For Boomers and anyone marketing to them, it is a watershed piece. The Stanford Center on Longevity's recent newsletter provided a link to the full paper (PDF), should you want to plow though it. It is an academic research paper, so have a Red Bull (sugar-free) handy.


Let us give you the four key findings.


As people age, emotional experience becomes more positive.


That's right. Older people are happier people. In fact, the data suggests that overall emotional well-being improves up until one reaches his or her 70's, then it levels off.


This flies in the face of aging stereotypes and beliefs about aging by younger people that old age is a time of sadness and loss.


As people age, there is a greater stability in emotional experience.


The wild swings between negative and positive emotions lessen. Our ability to "regulate" our emotions improves with age. Think about it, when was the last time you saw a child throw a temper tantrum? How about someone over the age of 50?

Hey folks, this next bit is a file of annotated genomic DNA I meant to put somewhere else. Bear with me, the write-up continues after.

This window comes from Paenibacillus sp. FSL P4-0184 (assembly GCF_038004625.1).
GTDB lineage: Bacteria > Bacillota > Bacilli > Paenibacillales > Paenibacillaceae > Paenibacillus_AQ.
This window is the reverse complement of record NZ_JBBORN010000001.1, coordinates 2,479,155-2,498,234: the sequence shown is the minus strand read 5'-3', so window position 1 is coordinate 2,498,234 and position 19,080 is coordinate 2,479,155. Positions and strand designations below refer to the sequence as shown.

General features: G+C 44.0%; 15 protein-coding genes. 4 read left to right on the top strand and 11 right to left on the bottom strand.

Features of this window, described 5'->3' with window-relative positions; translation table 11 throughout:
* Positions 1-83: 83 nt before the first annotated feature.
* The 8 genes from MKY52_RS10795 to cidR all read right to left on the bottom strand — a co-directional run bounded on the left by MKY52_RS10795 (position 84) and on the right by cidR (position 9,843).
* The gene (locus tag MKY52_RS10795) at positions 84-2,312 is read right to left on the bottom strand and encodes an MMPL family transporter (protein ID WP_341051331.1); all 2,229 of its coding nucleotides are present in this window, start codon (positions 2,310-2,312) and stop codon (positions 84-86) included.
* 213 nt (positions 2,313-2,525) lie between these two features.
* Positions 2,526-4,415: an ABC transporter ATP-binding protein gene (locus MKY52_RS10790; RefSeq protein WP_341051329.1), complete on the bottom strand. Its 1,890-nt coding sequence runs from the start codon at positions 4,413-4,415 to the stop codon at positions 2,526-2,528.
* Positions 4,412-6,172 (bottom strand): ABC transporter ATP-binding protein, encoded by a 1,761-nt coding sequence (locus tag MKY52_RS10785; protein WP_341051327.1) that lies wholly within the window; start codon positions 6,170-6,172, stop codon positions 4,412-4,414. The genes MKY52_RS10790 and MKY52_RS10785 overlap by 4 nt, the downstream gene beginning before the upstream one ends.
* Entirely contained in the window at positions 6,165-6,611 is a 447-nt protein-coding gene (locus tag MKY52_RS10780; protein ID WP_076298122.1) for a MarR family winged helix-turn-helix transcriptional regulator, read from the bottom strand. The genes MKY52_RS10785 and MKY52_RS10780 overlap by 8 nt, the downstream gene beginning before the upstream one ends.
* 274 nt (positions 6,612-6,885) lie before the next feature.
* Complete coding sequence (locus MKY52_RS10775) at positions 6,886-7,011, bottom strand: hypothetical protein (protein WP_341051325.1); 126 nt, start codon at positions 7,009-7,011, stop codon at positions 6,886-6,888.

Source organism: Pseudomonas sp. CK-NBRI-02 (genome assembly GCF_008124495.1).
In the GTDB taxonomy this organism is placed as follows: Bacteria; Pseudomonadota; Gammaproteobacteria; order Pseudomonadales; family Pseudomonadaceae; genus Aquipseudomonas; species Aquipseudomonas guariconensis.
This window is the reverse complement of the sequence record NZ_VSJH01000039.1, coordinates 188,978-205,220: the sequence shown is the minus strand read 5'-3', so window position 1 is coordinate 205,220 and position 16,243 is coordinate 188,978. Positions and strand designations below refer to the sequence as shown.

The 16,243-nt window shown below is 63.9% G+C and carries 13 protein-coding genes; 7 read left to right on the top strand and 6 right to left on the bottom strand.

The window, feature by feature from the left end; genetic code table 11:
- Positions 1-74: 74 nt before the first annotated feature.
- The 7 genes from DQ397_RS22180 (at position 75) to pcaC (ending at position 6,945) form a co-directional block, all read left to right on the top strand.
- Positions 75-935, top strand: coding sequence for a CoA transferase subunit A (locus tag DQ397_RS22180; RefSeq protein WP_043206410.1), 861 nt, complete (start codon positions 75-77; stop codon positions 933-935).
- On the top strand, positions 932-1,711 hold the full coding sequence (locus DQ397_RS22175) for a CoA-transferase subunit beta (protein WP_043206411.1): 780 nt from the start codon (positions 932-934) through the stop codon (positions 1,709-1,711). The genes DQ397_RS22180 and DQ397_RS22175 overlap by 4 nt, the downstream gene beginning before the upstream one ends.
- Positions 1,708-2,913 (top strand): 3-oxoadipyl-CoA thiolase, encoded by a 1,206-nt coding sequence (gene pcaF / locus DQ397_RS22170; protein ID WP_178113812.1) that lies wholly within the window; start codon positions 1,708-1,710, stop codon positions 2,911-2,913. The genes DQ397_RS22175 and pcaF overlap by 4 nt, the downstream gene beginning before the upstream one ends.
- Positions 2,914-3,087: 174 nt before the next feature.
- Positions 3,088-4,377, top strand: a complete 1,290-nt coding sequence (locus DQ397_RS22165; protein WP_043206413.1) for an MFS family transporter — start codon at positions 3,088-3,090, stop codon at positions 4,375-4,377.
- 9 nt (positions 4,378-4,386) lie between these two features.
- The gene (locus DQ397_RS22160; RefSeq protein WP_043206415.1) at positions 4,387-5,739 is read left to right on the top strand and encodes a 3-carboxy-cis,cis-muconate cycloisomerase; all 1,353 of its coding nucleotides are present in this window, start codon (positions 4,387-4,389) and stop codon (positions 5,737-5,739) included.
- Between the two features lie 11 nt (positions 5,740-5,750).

As people age, emotional experiences become more mixed, with positive and negative emotions increasingly likely to occur during the same "emotional moment."


Dr. Carstensen refers to this as "poignancy." She acknowledges that not all older people are uniformly happy, but factoring in health and other variables, older people are able to have both positive and negative emotions simultaneously - like gratitude accompanied by a sense of fragility, or happiness tinged with sadness.


Our take on this is that older people see the "gray" in everything - nothing is black or white. Everything comes with a shade of gray.


People who have relatively positive emotional profiles live longer than people with relatively negative emotional profiles.


That's right, Bobby McFerrin was onto something. "Don't Worry, Be Happy" is one way to make sure you live longer. Who says we don't control our own destinies?


For our academically-inclined readers: Dr. Carstensen and her colleagues studied the emotional well-being of a representative sample of adults across a wide age range over a 13-year period. Rather than construct a study to measure one's recollection about how they felt about something, this study was designed to collect 35 emotional moments in time over a week-long observation period for 19 different emotional states.